College football boasts the richest traditions in sports.
The Ohio State marching band’s dotting of the “i,” Colorado’s romping buffalo Ralphie, the corps of cadets at West Point marching into Army’s Michie Stadium, the majestic USC Trojan horse Traveler...sometimes the rituals provide better entertainment than the games.
But there is one tradition – the preseason poll – that survives today only because it is, well, a tradition. It would be one thing if the preseason poll just dumbed us down, like the photo shoot of a prized free agent posing with his new team’s jersey, or the nonmonetary, senseless wager posed by mayors or governors before a rivalry contest.
Those are mere nuisances, disregarded with a shrug and a yawn. The preseason college football poll is more problematic. Based on nothing more tangible than last year’s record and how many key starters are returning, it sets the national championship race in motion, ensuring that a handful of powerhouse programs gain a head start while virtually eliminating everybody else from the discussion.
Adding to the madness is the fact that the preseason poll has a record of ineptitude rivaled only by the late Jeane Dixon. (She was the sham psychic who predicted Fidel Castro’s overthrow from Cuba in 1960. Not that it’d have mattered, as World War III, according to Dixon, was supposed to begin in 1958.)
The last national champion correctly appointed No. 1 before the season? That would be USC, six years ago, if you don’t count the asterisk: The NCAA, as punishment for Reggie Bush’s acceptance of improper benefits from stooges masquerading as marketing agents, recently forced the Trojans to forfeit their final two victories from 2004.
The last national champion to bring its preseason No. 1 ranking to fruition without an asterisk? Florida State in 1999. Before that it was Florida State in 1993. With two out of 10, the 1990s were a Golden Age of preseason polls. Associated Press voters were 0-for-the-decade during the 1960s and 1980s.
Put it this way: Since the first AP preseason poll, in 1949, voters have correctly forecast the national champion nine times. Think about that: Nine accurate guesses over 60 years.
Given that history of misses, it’s no wonder the AP doesn’t run a preseason poll anymore. Nor does it participate in the BCS, which now relies on a Harris Poll committee of coaches, administrators, media members and former players to supplement the USA Today coaches poll and six computer rankings. While the results of the first Harris Poll won’t be revealed until late September, the coaches still cling to tradition.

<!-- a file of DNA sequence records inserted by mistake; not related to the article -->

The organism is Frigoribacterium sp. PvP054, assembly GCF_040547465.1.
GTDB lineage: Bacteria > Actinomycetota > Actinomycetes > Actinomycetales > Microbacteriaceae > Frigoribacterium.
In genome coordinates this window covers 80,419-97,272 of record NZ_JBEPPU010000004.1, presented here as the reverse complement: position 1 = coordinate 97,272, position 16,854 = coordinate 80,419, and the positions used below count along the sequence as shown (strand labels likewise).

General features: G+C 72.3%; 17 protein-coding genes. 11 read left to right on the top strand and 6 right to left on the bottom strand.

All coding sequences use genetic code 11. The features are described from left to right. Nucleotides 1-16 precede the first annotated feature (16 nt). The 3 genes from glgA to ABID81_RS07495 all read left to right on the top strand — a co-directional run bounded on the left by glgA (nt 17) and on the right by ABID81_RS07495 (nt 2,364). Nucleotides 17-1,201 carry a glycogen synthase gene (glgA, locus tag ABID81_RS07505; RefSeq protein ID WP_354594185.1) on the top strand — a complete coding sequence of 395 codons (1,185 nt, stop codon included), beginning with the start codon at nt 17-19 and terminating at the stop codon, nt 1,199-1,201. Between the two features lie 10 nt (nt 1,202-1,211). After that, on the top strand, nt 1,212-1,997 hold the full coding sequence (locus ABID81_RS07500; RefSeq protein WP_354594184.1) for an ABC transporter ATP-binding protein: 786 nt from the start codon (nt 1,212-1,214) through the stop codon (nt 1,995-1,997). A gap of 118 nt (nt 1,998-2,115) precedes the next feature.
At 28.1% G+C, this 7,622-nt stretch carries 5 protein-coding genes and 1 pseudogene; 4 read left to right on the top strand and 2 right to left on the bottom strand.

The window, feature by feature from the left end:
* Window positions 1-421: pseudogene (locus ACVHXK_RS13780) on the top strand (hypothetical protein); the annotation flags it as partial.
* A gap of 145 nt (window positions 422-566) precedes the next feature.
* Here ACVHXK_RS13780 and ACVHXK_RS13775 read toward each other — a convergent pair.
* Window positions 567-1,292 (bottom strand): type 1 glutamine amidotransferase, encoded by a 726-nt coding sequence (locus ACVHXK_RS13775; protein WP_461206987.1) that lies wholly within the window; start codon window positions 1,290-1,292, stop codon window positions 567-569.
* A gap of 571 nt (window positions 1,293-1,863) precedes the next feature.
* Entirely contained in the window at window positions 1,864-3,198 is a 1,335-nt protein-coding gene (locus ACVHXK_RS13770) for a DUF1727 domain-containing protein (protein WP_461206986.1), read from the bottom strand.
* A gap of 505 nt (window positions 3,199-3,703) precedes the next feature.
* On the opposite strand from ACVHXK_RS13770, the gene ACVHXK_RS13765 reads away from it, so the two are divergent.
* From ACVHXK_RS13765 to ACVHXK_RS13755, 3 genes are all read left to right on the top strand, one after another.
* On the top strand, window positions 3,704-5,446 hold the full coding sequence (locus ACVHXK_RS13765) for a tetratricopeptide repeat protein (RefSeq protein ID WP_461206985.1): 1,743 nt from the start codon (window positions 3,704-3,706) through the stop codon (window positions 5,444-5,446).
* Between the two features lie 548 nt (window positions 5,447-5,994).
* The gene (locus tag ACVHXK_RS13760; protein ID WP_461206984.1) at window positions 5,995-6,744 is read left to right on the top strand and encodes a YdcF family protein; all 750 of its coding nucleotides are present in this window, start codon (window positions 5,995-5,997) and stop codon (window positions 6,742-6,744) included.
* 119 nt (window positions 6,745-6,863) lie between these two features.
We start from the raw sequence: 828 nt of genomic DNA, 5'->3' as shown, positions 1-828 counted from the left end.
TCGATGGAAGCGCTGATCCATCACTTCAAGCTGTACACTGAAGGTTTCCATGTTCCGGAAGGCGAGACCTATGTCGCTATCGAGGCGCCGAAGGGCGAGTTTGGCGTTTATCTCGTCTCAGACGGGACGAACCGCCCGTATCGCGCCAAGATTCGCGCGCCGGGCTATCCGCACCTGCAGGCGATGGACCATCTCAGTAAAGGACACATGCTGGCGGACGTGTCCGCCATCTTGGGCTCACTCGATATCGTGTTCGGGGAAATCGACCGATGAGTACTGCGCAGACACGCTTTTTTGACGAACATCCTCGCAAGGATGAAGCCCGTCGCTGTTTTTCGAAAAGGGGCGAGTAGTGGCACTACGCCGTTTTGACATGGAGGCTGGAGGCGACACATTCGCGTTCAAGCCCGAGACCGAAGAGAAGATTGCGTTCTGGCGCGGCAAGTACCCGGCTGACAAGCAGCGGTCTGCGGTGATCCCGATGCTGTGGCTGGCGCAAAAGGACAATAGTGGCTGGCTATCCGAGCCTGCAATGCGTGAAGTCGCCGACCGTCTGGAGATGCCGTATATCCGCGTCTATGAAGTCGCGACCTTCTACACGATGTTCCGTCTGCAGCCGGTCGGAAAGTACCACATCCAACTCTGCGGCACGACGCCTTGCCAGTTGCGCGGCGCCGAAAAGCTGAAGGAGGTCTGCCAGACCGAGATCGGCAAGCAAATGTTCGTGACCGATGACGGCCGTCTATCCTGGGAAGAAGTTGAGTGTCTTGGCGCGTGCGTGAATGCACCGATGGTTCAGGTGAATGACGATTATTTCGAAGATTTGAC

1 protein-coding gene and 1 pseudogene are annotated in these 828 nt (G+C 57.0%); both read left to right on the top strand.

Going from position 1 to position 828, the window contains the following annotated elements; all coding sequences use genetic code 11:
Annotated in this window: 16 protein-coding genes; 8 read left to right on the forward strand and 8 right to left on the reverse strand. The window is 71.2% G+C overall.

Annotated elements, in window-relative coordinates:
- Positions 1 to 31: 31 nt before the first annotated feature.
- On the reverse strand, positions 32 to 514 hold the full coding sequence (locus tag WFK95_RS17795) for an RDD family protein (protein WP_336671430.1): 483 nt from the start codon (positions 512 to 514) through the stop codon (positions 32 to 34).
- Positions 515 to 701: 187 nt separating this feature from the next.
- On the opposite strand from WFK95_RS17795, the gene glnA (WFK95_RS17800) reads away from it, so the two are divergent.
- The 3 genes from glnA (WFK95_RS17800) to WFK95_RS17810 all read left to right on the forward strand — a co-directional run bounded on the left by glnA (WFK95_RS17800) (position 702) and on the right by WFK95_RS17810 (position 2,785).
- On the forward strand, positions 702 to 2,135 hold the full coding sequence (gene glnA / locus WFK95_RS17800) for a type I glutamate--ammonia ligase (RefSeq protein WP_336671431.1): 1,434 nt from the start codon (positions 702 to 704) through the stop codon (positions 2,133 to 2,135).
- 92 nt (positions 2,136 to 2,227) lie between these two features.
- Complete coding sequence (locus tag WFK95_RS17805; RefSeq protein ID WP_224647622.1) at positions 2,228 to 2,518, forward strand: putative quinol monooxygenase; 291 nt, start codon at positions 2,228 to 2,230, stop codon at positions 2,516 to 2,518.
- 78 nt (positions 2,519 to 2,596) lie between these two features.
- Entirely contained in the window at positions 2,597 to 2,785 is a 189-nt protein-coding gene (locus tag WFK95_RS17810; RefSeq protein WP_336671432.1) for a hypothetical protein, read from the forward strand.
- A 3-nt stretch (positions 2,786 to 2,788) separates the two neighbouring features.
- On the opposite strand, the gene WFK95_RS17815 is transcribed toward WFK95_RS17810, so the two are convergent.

In a few weeks, long before any college football player has thrown a block or made a tackle, they’ll offer their idea of the top 25 teams in the land. Because they own a slice of the three-piece BCS pie, the coaches’ input in the national-championship formula is significant.
Last year, for instance, the coaches ranked Boise State No. 16 in the preseason poll. The Broncos responded with a perfect record, beating eventual Pacific-10 Conference champion Oregon in the opener and undefeated TCU in the Fiesta Bowl. But their national-championship aspirations were doomed in August, when they were slotted with the equivalent of a far-outside post position in the Kentucky Derby.
With 11 starters returning on offense and 10 starters on defense – riding the momentum of a No. 4 final ranking in 2009 – Boise State figures to be ranked among the top five in the coaches’ preseason poll. The non-conference schedule is aggressively upscale – Oregon State and Virginia Tech – and with Prosser’s brilliant Kellen Moore at quarterback, it’s possible the Heisman Trophy winner could come out of the state of Washington, and not be named Jake Locker.
The Broncos’ presumptive top 5 ranking in the USA Today poll makes sense, except I’ve got one quibble. They haven’t played a game. If it was wrong to put them 16th in the 2009 preseason poll, it is just as wrong to put them third or fourth in the 2010 preseason poll.
As for the front-runner this time around, it’s Alabama. Eight offensive starters are back for the Crimson Tide – including defending Heisman Trophy winner Mark Ingram – not to mention ’Bama’s inherent royalty: The past four national champions have represented the Southeastern Conference.
The notion of ranking teams before any teams gather for fall practice is a stupid nod to stubborn thinking, but at least it provides a precedent for a prediction.
The 2010 national champions of college football?
It won’t be Alabama.